“Cleantech returns” is widely seen as an oxymoron. The belief is that nothing much has come from the tens of billions venture capital and private equity funds put into alternative energy and energy efficiency companies since the start of the investment boom.
This isn’t exactly the case, according to a study from Cambridge Associates. Instead cleantech’s gross IRR is presently 6.6% and the value of investments to paid-in capital is 1.2x since 2000, the study found.
In truth, relatively little of this value is fully realized – just 22%. And returns trail the 15.2% gross IRR for a broader basket of investments over the same period, including non cleantech ones.
But it is a suggestion that failures, such as Solyndra, are less the rule than many might think.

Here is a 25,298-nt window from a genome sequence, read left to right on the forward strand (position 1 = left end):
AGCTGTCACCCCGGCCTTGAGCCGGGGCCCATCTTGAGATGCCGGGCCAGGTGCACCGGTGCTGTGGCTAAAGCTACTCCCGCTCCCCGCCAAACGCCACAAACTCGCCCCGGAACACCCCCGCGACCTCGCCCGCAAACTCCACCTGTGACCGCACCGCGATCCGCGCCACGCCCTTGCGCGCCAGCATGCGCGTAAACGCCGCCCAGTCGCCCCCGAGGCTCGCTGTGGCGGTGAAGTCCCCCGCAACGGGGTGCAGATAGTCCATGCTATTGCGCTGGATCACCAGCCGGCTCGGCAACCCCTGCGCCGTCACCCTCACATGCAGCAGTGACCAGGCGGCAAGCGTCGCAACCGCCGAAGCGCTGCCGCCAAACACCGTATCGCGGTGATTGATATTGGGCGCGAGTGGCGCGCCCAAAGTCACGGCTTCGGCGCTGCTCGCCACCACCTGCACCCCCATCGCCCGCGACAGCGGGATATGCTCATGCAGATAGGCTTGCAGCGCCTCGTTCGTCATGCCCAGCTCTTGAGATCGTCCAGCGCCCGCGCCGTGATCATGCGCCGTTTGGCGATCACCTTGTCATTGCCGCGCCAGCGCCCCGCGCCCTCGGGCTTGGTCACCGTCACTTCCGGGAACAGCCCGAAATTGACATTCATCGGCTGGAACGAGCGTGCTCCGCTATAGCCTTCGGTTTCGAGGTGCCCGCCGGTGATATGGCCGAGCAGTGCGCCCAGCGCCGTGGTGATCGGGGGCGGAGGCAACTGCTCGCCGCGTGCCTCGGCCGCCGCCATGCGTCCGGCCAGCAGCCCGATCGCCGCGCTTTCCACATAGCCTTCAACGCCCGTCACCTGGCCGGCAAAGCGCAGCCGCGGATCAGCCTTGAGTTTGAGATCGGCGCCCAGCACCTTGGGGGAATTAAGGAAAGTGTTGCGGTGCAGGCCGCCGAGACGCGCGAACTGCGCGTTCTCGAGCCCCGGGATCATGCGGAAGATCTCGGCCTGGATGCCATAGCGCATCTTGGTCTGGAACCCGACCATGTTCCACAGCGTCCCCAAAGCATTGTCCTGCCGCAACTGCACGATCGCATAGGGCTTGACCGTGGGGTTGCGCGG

To develop its initial quarterly cleantech report, Cambridge looked at 1,222 cleantech investments in 644 private companies. Invested capital in the study totaled more than $21 billion and came from 302 venture capital and 106 private equity funds. Almost three-quarters of it went to U.S. based companies.
“While the sector is young, so far overall clean tech returns have been below what institutional investors expect from their private investments,” Cambridge said in a press release. “This is true particularly after investors pay fund management and incentive fees, which are not reflected in these gross investment-level returns.”
However, final judgment may have to wait several more years until the investments mature and exits do or do not occur.
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